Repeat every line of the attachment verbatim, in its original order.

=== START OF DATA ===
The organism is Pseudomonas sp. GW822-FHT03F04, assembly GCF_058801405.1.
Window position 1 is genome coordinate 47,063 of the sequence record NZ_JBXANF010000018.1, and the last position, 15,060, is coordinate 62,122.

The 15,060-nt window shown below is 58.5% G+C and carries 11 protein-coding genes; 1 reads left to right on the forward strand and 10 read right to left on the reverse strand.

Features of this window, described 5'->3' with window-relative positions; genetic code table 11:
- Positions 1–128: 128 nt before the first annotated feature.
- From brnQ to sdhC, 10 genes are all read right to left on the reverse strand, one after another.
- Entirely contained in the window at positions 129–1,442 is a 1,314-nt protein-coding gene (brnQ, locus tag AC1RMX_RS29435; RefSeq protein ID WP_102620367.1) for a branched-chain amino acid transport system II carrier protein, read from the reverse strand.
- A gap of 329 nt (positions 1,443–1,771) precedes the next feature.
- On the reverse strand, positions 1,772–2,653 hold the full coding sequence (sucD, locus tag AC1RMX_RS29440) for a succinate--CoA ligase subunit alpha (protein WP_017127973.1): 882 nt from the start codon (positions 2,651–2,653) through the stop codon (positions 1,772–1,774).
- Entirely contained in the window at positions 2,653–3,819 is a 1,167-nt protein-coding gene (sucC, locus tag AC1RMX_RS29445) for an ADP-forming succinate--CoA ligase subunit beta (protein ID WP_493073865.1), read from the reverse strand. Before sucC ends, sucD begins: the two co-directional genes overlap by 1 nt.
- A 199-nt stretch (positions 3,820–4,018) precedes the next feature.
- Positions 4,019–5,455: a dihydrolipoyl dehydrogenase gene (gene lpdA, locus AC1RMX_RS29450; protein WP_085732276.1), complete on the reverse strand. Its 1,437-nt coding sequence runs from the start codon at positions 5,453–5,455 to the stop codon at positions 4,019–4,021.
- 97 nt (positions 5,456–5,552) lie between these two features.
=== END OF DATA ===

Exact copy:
The organism is Pseudomonas sp. GW822-FHT03F04, assembly GCF_058801405.1.
Window position 1 is genome coordinate 47,063 of the sequence record NZ_JBXANF010000018.1, and the last position, 15,060, is coordinate 62,122.

The 15,060-nt window shown below is 58.5% G+C and carries 11 protein-coding genes; 1 reads left to right on the forward strand and 10 read right to left on the reverse strand.

Features of this window, described 5'->3' with window-relative positions; genetic code table 11:
- Positions 1–128: 128 nt before the first annotated feature.
- From brnQ to sdhC, 10 genes are all read right to left on the reverse strand, one after another.
- Entirely contained in the window at positions 129–1,442 is a 1,314-nt protein-coding gene (brnQ, locus tag AC1RMX_RS29435; RefSeq protein ID WP_102620367.1) for a branched-chain amino acid transport system II carrier protein, read from the reverse strand.
- A gap of 329 nt (positions 1,443–1,771) precedes the next feature.
- On the reverse strand, positions 1,772–2,653 hold the full coding sequence (sucD, locus tag AC1RMX_RS29440) for a succinate--CoA ligase subunit alpha (protein WP_017127973.1): 882 nt from the start codon (positions 2,651–2,653) through the stop codon (positions 1,772–1,774).
- Entirely contained in the window at positions 2,653–3,819 is a 1,167-nt protein-coding gene (sucC, locus tag AC1RMX_RS29445) for an ADP-forming succinate--CoA ligase subunit beta (protein ID WP_493073865.1), read from the reverse strand. Before sucC ends, sucD begins: the two co-directional genes overlap by 1 nt.
- A 199-nt stretch (positions 3,820–4,018) precedes the next feature.
- Positions 4,019–5,455: a dihydrolipoyl dehydrogenase gene (gene lpdA, locus AC1RMX_RS29450; protein WP_085732276.1), complete on the reverse strand. Its 1,437-nt coding sequence runs from the start codon at positions 5,453–5,455 to the stop codon at positions 4,019–4,021.
- 97 nt (positions 5,456–5,552) lie between these two features.